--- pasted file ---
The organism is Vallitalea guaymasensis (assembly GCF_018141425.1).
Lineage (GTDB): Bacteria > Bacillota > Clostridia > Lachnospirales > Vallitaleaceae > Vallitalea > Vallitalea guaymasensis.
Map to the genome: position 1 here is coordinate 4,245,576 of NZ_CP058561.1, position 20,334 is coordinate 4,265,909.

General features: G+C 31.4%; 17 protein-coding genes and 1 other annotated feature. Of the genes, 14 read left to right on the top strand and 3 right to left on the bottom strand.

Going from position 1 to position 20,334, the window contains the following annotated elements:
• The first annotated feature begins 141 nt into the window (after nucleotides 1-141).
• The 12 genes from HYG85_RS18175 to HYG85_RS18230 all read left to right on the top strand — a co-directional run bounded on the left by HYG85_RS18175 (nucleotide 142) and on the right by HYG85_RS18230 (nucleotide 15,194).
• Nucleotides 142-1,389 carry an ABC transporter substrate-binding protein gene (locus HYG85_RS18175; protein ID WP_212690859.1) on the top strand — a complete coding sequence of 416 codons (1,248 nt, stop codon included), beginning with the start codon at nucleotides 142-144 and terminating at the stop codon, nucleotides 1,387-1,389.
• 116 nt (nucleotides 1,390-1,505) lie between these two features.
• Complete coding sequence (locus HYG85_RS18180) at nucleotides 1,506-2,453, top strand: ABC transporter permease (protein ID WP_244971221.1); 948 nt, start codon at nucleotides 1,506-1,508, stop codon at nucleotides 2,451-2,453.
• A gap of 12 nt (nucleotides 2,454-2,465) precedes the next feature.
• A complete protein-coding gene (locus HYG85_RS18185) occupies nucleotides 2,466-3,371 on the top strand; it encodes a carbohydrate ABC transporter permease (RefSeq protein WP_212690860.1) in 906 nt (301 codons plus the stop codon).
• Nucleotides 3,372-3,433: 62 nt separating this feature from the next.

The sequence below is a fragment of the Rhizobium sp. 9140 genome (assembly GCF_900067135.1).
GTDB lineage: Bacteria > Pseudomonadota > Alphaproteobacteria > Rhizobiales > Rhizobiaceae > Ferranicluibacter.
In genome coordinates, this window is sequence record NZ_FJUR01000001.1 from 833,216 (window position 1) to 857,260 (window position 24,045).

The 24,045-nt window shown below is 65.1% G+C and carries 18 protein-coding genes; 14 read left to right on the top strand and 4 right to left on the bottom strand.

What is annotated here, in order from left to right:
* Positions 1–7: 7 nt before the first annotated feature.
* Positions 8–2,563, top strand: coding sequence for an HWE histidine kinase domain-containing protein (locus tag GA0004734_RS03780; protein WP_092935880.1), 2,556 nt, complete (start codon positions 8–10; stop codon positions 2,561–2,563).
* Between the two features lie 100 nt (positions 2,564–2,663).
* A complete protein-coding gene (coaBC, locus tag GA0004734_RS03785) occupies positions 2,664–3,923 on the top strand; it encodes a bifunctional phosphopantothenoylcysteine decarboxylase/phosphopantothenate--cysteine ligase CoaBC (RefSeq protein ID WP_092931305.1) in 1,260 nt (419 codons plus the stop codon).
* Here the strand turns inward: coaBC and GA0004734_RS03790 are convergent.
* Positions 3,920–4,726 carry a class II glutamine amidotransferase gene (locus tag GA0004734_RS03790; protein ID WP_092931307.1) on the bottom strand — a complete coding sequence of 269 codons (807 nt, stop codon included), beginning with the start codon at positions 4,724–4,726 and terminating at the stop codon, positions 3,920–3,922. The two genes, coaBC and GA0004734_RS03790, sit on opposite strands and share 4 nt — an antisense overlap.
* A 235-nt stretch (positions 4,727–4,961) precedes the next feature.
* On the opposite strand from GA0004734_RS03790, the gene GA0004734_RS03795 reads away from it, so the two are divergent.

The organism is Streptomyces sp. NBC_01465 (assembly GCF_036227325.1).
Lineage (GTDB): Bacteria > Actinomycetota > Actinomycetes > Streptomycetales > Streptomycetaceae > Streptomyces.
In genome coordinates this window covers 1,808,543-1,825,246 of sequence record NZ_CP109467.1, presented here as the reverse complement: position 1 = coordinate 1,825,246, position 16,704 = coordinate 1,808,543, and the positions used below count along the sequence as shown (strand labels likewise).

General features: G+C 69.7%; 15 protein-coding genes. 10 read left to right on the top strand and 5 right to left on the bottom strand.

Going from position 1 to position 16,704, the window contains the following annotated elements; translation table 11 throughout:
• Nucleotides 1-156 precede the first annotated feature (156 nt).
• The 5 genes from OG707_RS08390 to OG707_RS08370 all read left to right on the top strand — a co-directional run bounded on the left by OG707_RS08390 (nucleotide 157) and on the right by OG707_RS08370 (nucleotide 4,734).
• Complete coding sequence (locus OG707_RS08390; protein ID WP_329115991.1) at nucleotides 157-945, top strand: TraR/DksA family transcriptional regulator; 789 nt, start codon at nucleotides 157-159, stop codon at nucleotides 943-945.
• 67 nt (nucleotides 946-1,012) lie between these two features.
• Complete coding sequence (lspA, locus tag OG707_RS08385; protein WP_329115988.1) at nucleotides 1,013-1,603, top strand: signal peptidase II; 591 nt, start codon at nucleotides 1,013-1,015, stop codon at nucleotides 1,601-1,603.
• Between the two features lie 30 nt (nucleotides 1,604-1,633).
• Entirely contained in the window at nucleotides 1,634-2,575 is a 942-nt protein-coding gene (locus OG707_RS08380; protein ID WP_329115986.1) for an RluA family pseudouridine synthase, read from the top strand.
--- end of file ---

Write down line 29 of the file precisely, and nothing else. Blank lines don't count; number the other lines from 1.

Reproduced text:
In genome coordinates this window covers 1,808,543-1,825,246 of sequence record NZ_CP109467.1, presented here as the reverse complement: position 1 = coordinate 1,825,246, position 16,704 = coordinate 1,808,543, and the positions used below count along the sequence as shown (strand labels likewise).